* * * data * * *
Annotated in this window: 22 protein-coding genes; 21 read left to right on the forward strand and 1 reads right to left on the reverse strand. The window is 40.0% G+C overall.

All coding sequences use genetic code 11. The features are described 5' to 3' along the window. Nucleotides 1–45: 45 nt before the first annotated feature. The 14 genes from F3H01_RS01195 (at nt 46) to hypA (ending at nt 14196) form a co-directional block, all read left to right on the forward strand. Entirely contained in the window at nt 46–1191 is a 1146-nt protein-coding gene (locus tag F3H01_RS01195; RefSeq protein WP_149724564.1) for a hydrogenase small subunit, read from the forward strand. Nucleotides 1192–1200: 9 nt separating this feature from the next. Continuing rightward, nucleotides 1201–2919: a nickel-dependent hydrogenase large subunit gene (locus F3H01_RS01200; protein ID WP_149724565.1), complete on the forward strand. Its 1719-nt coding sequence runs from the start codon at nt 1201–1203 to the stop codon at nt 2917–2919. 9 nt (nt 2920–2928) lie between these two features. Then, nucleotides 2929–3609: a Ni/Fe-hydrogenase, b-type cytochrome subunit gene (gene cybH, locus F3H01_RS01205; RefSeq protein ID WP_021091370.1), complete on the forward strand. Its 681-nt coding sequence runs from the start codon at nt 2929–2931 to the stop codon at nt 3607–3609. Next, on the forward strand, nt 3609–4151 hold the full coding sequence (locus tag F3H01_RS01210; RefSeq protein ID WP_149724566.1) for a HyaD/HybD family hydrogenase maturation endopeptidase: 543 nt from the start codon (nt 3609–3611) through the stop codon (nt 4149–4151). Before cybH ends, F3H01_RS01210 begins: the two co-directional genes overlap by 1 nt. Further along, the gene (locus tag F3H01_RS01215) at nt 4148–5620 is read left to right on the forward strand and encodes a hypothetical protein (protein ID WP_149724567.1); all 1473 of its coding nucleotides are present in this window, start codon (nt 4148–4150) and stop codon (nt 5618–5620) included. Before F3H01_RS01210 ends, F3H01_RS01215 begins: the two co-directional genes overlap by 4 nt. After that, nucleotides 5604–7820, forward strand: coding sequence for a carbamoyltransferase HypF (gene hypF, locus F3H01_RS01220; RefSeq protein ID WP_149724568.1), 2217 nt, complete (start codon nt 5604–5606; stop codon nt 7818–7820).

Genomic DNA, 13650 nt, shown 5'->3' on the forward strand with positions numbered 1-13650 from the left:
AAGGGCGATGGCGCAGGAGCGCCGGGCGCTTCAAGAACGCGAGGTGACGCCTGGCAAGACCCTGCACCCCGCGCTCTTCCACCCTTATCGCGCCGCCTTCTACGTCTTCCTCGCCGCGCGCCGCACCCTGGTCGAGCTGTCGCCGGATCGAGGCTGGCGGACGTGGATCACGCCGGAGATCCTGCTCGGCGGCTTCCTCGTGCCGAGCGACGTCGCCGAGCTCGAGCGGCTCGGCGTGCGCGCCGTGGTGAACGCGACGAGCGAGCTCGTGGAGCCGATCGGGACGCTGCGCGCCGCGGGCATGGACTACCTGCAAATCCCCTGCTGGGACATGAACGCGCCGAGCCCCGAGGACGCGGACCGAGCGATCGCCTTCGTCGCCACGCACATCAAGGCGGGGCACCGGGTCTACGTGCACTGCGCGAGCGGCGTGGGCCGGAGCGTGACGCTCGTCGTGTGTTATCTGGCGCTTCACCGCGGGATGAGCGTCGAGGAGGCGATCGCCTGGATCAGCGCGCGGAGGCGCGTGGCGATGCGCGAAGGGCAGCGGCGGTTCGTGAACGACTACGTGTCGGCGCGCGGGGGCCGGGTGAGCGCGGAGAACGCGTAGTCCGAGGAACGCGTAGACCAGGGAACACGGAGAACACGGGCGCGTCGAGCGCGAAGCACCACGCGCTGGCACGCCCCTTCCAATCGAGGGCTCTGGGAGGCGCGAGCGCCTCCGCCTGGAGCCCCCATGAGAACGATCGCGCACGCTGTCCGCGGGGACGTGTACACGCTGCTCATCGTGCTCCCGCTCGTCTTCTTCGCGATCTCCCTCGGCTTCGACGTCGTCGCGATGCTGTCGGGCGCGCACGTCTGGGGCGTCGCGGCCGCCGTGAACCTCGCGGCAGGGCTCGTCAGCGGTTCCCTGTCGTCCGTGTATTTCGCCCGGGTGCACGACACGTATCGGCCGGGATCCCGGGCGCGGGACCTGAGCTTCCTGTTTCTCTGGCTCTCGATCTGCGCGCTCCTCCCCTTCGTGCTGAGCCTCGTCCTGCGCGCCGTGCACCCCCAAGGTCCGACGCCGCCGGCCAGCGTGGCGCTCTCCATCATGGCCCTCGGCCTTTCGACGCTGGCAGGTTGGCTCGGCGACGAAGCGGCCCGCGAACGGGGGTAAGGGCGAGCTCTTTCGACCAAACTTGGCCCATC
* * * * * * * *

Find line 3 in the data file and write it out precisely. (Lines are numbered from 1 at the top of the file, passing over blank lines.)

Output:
Genomic DNA, 13650 nt, shown 5'->3' on the forward strand with positions numbered 1-13650 from the left: